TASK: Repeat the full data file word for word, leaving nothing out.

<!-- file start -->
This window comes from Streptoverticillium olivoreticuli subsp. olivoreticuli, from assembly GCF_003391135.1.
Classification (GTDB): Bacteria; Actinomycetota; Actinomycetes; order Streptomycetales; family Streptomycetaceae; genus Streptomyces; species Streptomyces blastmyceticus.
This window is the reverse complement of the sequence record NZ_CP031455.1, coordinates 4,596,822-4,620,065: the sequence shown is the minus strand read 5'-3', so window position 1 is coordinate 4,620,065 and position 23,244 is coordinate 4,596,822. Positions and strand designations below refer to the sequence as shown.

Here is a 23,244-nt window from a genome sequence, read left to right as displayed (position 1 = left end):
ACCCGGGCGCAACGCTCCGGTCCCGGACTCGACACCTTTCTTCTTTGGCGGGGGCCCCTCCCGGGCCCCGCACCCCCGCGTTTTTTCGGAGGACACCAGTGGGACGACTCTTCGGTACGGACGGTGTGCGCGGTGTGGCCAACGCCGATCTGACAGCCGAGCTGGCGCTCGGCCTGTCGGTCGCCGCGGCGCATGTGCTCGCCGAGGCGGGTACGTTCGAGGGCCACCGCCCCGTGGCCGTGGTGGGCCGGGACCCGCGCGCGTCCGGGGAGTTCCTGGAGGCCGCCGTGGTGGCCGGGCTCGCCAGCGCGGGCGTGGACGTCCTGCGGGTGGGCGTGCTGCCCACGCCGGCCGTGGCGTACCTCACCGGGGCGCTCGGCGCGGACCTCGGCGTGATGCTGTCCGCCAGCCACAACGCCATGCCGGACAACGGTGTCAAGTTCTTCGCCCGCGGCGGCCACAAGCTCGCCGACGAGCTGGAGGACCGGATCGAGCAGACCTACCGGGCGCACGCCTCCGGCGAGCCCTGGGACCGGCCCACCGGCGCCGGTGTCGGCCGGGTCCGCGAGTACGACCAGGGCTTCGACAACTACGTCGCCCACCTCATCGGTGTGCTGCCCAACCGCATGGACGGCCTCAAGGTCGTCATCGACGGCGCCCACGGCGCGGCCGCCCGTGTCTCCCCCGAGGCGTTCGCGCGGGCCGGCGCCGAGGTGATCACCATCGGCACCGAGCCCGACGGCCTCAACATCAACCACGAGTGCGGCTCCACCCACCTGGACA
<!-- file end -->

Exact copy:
This window comes from Streptoverticillium olivoreticuli subsp. olivoreticuli, from assembly GCF_003391135.1.
Classification (GTDB): Bacteria; Actinomycetota; Actinomycetes; order Streptomycetales; family Streptomycetaceae; genus Streptomyces; species Streptomyces blastmyceticus.
This window is the reverse complement of the sequence record NZ_CP031455.1, coordinates 4,596,822-4,620,065: the sequence shown is the minus strand read 5'-3', so window position 1 is coordinate 4,620,065 and position 23,244 is coordinate 4,596,822. Positions and strand designations below refer to the sequence as shown.

Here is a 23,244-nt window from a genome sequence, read left to right as displayed (position 1 = left end):
ACCCGGGCGCAACGCTCCGGTCCCGGACTCGACACCTTTCTTCTTTGGCGGGGGCCCCTCCCGGGCCCCGCACCCCCGCGTTTTTTCGGAGGACACCAGTGGGACGACTCTTCGGTACGGACGGTGTGCGCGGTGTGGCCAACGCCGATCTGACAGCCGAGCTGGCGCTCGGCCTGTCGGTCGCCGCGGCGCATGTGCTCGCCGAGGCGGGTACGTTCGAGGGCCACCGCCCCGTGGCCGTGGTGGGCCGGGACCCGCGCGCGTCCGGGGAGTTCCTGGAGGCCGCCGTGGTGGCCGGGCTCGCCAGCGCGGGCGTGGACGTCCTGCGGGTGGGCGTGCTGCCCACGCCGGCCGTGGCGTACCTCACCGGGGCGCTCGGCGCGGACCTCGGCGTGATGCTGTCCGCCAGCCACAACGCCATGCCGGACAACGGTGTCAAGTTCTTCGCCCGCGGCGGCCACAAGCTCGCCGACGAGCTGGAGGACCGGATCGAGCAGACCTACCGGGCGCACGCCTCCGGCGAGCCCTGGGACCGGCCCACCGGCGCCGGTGTCGGCCGGGTCCGCGAGTACGACCAGGGCTTCGACAACTACGTCGCCCACCTCATCGGTGTGCTGCCCAACCGCATGGACGGCCTCAAGGTCGTCATCGACGGCGCCCACGGCGCGGCCGCCCGTGTCTCCCCCGAGGCGTTCGCGCGGGCCGGCGCCGAGGTGATCACCATCGGCACCGAGCCCGACGGCCTCAACATCAACCACGAGTGCGGCTCCACCCACCTGGACA